Trade Wars Don't Matter, Unless You Think $2 Trillion Matters
- Trade wars and stocks
- Big Government’s comeback
- Grading the ECB
- Bitcoin bloodbath
- The World Cup’s costs and benefits
Maybe Trade Wars Are Bad and Easy to Lose
(Bloomberg Opinion) -- An old Wall Street saw says “Buy on the sound of cannons, sell on the sound of trumpets,” meaning stock traders see wars as buying opportunities. The story may be different if those cannons are aimed at their wallets, however.
Until recently, President Donald Trump’s waving of the trade-war stick at China and various allies has generally elicited stock-market yawns. But Trump's new tariffs on Chinese goods today may have been a hot pot of coffee. China fired back with massive tariffs of its own, and Trump has threatened to retaliate for China's retaliation.
Suddenly the trade wars seem to matter a bit more to stocks; the S&P 500 fell about one percent before recovering at the end of the day. And trade wars matter in some quarters more than others. Qualcomm Inc.’s pending merger with NXP Semiconductors NV is suddenly complicated, notes Alex Webb. China’s government is telling big U.S. companies doing business in China to "buckle up" should Trump follow through on his anti-trade vows.
Trump’s former economic adviser, “Globalist” Gary Cohn, has said trade wars could cost the U.S. economy $2 trillion – wiping out the Trump administration’s claimed tax-cut boost. That may overstate the damage, writes Stephen Gandel – but not by much. Comparing the market valuations of big-company stocks against those of small companies – which you’d expect would feel a trade war less – Steve suggests trade agita might already have shaved $1 trillion from big-company values:
And the way companies have spent their tax cuts – on buybacks and mergers rather than investment and hiring – just so happens to be what a company would do if it was worried a trade war might blow up in its face, notes David Ader.
Trump seems to pay attention to the stock market, and too much howling there could make him cool his trade cannons. But maybe it’s better to hide from them now and sound the trumpets later.
Big Government’s Not Dead Yet
Who said, “The era of big government is over”? Was it:
a – Ronald Reagan
b – George H. W. Bush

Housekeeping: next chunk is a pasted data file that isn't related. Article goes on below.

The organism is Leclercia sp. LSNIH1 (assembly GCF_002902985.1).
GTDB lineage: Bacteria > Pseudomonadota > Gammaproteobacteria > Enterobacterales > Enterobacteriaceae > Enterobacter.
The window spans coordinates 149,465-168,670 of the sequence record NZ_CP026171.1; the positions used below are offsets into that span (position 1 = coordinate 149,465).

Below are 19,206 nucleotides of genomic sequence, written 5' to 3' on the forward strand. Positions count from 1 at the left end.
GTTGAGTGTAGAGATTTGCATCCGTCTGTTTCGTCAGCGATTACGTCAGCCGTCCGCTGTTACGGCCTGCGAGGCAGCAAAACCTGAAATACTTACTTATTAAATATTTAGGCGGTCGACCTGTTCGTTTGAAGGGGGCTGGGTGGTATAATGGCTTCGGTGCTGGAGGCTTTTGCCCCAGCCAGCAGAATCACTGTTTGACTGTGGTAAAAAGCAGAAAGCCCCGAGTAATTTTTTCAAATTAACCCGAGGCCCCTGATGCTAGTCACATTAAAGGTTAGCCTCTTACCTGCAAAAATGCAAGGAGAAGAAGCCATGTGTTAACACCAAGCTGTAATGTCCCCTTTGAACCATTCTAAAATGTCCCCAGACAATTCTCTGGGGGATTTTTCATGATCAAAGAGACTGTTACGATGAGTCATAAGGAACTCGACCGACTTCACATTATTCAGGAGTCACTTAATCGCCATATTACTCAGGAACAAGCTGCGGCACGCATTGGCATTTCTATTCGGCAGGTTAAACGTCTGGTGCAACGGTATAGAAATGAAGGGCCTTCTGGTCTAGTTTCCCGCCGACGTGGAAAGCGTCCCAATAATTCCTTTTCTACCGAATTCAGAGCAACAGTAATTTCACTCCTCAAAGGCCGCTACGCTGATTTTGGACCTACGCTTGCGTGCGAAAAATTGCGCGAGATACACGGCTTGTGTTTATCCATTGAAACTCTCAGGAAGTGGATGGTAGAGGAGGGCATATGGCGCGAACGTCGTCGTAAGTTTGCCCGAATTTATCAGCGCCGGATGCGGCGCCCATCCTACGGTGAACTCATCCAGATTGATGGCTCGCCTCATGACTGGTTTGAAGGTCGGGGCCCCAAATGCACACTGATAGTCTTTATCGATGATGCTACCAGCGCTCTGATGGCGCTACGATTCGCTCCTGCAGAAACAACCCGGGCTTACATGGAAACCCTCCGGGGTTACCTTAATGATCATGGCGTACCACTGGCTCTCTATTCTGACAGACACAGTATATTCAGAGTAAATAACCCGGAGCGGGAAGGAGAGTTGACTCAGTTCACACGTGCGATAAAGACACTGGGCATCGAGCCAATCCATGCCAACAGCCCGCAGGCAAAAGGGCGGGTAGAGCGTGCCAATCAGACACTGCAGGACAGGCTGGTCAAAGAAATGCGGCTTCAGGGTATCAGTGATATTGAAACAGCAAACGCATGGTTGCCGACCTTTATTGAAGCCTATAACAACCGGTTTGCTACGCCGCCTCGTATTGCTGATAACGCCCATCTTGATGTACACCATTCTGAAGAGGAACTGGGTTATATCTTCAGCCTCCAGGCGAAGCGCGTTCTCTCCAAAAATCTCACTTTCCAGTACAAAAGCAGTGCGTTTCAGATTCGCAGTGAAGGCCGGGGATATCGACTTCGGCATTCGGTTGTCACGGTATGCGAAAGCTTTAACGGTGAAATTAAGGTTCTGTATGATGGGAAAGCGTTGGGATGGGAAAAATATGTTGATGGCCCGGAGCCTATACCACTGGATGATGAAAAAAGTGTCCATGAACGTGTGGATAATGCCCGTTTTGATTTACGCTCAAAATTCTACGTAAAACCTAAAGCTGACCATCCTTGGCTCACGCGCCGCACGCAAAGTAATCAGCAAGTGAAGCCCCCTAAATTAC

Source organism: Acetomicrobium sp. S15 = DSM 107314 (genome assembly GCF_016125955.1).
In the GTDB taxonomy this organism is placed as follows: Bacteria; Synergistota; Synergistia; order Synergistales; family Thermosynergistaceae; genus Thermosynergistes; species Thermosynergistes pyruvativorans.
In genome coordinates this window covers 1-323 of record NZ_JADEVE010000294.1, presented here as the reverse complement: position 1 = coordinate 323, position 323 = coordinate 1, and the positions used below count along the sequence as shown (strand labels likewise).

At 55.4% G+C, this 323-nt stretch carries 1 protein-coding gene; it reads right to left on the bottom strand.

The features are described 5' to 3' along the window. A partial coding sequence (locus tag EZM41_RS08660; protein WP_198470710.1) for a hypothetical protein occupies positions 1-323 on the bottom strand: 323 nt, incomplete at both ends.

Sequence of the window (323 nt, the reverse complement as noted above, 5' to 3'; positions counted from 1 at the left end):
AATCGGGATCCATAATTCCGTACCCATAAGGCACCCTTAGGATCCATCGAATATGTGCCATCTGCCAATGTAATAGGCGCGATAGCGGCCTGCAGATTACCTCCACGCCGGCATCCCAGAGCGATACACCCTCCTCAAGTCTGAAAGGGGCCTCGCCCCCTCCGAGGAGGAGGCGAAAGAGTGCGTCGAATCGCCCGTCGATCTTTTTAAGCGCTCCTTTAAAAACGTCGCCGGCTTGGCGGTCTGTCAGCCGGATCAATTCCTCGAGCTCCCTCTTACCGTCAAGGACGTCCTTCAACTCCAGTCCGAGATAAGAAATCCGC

c – Bill Clinton
d – Herman Cain
The answer is c, Clinton, which may surprise you; it's something you'd expect a Republican to say. But it reflected the zeitgeist when Clinton said it in 1996, 16 years after Reagan’s small-government revolution. And now, in another surprise, with a different Republican in the White House, big government is coming back.
Meanwhile, socialism is making a comeback in America’s popular imagination, notes Noah Smith:
Maybe so many decades have passed since Americans elected Reagan to fight big government that we forgot why we ever worried about it. Maybe it was the exciting presidential run of the openly socialist Bernie Sanders. Maybe the GOP's relentless attacks on government services make people appreciate them more. And maybe problems like yawning inequality and a dismal health-care system just obviously call out for big-government answers like, say, a guaranteed job or Medicare for all. It might not be long before another president openly embraces Big Government again.
Easy Does It, ECB
The European Central Bank is taking its sweet time pulling the props away from Europe’s economy, and that's a good thing, write Bloomberg’s editors. The economy looks like it could use some help again – although European governments could stand to learn to handle their own problems.
Bitcoin prices have plunged by two-thirds over the past six months or so, and there’s no sign of a bottom yet. Lionel Laurent points out that the cryptocurrency’s whole investment thesis has so far been based not on the growing adoption or utility of bitcoin, but on finding a greater fool to buy your bitcoin. For some reason, those fools have gone missing.
The World Cup: A Cost-Benefit Analysis
Today was the second day of the World Cup in Russia. Morocco wrecked my temporarily Bloomberg LP-leading bracket by forgetting how to score, in its opponent’s goal anyway.
The fact that I noticed that during my work day is a reminder that big sporting events like these can be hell on productivity. Maude Lavanchy and Willem Smit try to figure out just how much economic value these things destroy.
But hosting the World Cup in 2026, as the U.S. will do with Canada and Mexico, won’t cost the country much, points out Conor Sen. In fact, it could be a big moment for the U.S. to rebuild the bonds with its neighbors and the world that Trump has been busy trying to break.
Leonid Bershidsky and Mac Margolis, on the other hand, wonder how much the World Cup even needs the U.S.
Tara Lachapelle and Elaine He look at all the crazy places Media Mega Merger Madness could take us, with the Media Merger Wheel™️:
Citigroup is increasingly getting into some risky business, writes Stephen Gandel.
A Bernie Madoff feeder-fund manager has come out pretty sweet. – Joe Nocera
OPEC’s meeting next week can’t paper over its structural problems. – Liam Denning
Not even Oprah can solve Apple’s entertainment problems. – Shira Ovide
We should change securities laws so everybody can invest like Harvard. – Nir Kaissar
The Justice Department’s inspector general report mainly revealed irony. – Eli Lake
The Onion declares war on Facebook.
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Lionel Messi is my hero because he wins a lot without actually doing very much.
Note: Please send goals, suggestions and kicker ideas to Mark Gongloff at email@example.com.
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